Our second ‘Learning Outcomes Project’ paper has just been published in Studies in Higher Education. It is called ‘Understanding and enacting learning outcomes: the academic’s perspective’ and follows on from our previously published paper ‘Learning about learning outcomes: the student perspective’. Both papers are based on research we conducted with students and academic staff at the University of Leicester concerning their perceptions about, and uses of, learning outcomes.
There are relatively few research papers concerning student and academic staff use of, and engagement with, learning outcomes – hence, we are pleased that these papers are helping to build the knowledge-base around this very under-researched area.
Some snippets are given below from our most recently published paper that I hope will whet your appetite to read it in full:
In 2007, the Quality Assurance Agency for Higher Education (QAA) conducted an audit of 70 institutions in England and found varied engagement with learning outcomes by academics in the same institutions. The report stated: ‘It is apparent that not all staff embraced the learning outcomes approach with equal enthusiasm’ (6). The QAA further reported that ‘some institutions have found more difficulty than others in introducing [learning outcomes] as a keystone of programme and module/unit design’ (2007, 13). No further review or audit appears to have been conducted concerning institutional or staff adoption and use of learning outcomes. Indeed, despite copious literature and guidance about how to write learning outcomes, there is very little evidence about how both academic staff and students actually make use of them. Consequently, it is relatively unknown whether the unequal enthusiasm observed in staff by the QAA (2007) is still evident within the academic community. Further, it is unclear if differences in enthusiasm and engagement are apparent across disciplines within the same institutions. (Page 2)
Eighty-four per cent of Biological Sciences questionnaire respondents considered that learning outcomes are useful learning aids for students (Table 2). This view was further illuminated by two of the interviewees within this School. BS2 commented that learning outcomes ‘let the students know precisely what it is we expect them to learn from the teaching event that we prepare for them’. Similarly, BS3 stated that learning outcomes give students ‘more guidance on where they should be directing their efforts with their learning’ by acting, in effect, as an extra syllabus to guide primarily ‘the background reading they do in addition to the lecture’. In complete disagreement with this view, BS1 considered learning outcomes to be ‘almost worthless’. (Page 7)
The interviews offered illumination of some English academics’ views concerning the process of creating learning outcomes. Eng2 and Eng3 in particular viewed English as a subject that could not ‘enact’ learning outcomes in any ‘absolutely quantifiable and homogenous’ (Eng2) way. Instead, both affirmed that ‘with this subject part of what you want students to do is to veer away from the syllabus’ (Eng2) and develop independence to direct and extend their further reading and study. As such, they were concerned to write their learning outcomes in a way that students retain flexibility and freedom to cultivate their particular ‘pleasure of the subject’ (Eng2). (Page 11)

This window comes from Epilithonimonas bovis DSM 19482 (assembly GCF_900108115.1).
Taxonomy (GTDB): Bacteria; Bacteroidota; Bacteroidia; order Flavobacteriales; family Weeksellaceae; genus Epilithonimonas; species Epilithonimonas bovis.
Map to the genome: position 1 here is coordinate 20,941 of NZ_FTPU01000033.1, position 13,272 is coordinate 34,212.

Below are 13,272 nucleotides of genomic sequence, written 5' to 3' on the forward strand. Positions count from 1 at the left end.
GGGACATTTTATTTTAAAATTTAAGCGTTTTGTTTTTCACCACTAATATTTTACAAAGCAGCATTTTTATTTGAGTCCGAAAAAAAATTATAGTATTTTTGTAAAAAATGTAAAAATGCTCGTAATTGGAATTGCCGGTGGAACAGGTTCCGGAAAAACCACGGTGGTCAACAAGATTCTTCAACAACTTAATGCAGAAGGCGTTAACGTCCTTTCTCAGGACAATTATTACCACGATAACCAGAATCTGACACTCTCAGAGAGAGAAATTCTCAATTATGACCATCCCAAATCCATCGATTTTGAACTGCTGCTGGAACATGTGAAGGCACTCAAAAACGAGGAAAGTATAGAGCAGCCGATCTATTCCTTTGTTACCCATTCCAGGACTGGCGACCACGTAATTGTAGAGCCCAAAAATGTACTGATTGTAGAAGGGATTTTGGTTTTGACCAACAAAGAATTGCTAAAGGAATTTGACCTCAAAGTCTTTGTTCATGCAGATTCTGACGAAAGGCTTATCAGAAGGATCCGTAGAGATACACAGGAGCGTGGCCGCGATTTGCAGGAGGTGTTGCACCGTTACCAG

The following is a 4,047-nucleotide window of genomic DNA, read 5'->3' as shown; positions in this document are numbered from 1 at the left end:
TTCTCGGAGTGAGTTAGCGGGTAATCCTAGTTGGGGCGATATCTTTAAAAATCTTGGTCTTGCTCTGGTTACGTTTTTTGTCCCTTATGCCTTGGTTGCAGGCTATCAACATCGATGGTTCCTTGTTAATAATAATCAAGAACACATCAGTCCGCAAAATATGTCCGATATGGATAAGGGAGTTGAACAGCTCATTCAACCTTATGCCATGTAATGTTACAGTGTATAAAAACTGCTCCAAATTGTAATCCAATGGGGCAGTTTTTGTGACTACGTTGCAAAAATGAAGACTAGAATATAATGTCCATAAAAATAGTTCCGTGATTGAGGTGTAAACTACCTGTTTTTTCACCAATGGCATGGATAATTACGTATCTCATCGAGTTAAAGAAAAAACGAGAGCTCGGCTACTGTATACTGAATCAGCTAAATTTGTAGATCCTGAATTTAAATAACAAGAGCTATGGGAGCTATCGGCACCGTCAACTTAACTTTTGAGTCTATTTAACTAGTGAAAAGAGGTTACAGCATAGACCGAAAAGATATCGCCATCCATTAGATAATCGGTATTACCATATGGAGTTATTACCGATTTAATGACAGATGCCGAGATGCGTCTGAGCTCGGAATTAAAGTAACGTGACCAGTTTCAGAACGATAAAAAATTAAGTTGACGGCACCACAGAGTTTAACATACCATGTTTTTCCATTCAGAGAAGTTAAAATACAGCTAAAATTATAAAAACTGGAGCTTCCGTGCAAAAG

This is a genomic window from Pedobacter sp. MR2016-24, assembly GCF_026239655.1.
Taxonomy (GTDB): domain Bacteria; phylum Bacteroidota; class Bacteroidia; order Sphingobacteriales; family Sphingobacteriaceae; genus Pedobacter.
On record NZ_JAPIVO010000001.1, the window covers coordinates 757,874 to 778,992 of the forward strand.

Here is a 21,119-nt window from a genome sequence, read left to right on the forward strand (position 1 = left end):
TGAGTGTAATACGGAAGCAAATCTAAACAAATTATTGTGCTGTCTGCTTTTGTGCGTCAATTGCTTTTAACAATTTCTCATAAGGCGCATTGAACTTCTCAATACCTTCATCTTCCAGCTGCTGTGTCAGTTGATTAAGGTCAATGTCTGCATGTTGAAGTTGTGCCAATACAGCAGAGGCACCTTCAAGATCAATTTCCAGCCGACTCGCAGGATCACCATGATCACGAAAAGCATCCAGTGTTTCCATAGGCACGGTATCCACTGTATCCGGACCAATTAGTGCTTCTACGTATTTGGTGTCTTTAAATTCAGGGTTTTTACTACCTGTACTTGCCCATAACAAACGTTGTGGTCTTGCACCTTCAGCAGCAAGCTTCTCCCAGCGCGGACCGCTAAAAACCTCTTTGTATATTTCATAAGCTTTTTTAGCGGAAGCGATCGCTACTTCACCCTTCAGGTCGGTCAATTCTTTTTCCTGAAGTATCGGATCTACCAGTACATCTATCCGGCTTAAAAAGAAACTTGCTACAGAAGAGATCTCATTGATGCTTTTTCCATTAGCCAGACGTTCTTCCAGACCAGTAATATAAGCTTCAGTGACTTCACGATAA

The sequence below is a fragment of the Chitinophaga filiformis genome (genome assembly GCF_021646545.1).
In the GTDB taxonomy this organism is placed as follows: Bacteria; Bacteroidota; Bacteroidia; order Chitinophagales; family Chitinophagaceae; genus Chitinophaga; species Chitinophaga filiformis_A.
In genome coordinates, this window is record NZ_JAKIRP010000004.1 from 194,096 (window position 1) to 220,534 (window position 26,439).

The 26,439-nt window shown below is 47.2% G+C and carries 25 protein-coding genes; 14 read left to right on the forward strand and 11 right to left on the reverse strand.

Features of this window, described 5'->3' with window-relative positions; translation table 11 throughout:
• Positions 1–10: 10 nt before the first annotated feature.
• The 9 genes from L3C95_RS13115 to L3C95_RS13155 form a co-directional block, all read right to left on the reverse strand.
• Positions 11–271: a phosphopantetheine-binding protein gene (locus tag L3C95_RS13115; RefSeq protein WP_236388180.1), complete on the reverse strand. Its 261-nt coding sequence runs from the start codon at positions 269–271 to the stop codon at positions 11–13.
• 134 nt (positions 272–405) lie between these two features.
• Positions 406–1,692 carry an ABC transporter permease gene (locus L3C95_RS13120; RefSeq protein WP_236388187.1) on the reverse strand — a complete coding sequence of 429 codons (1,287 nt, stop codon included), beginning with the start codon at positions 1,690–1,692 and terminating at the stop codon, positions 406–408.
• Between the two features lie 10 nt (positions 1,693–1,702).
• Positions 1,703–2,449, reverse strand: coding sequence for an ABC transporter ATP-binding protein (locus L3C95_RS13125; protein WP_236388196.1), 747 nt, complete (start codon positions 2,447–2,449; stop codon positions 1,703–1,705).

Medical questionnaire respondents reported very similar views to those in Biological Sciences concerning the priority for the use of learning outcomes in higher education. Whilst half the sample wanted learning outcomes to continue being used as they are now, nearly a third reported that they are over-prioritised. Only around a fifth indicated that learning outcomes should be given higher priority (Figure 1). Another similarity to the Biological Sciences sample occurred in the interview data concerning the priority of learning outcomes within the current developing framework of higher education. Mirroring BS2’s comments regarding learning outcomes acting as a ‘safety net’ for tutors against complaining consumer-type students, Md1 suggested that following the tuition fee rise in 2012, learning outcomes may become part of ‘a big legal issue’ for universities. (Page 13)
our findings also suggest that there is a middle ground occupied by academic staff between the extremes of aligning with learning outcomes from a student-centred learning or bureaucratic accountability perspective. Consequently, it is perhaps now time to move beyond the polarised arguments about learning outcomes that have dominated within the literature. Specifically, the interview data indicated that accountability may become more significant in some understandings about learning outcomes as a consumerist framework of higher education further develops in the face of higher fees. (Page 17)
(Kerry Dobbins, Sara Brooks, Jon J.A. Scott, Mark Rawlinson & Robert I. Norman (2014): Understanding and enacting learning outcomes: the academic’s perspective, Studies in Higher Education, DOI: 10.1080/03075079.2014.966668)
Be sure to read the full paper to put these snippets into the wider context of our research and findings. As always, we would be very pleased to hear any thoughts or comments you may have based on the research presented and/or conclusions drawn in the paper.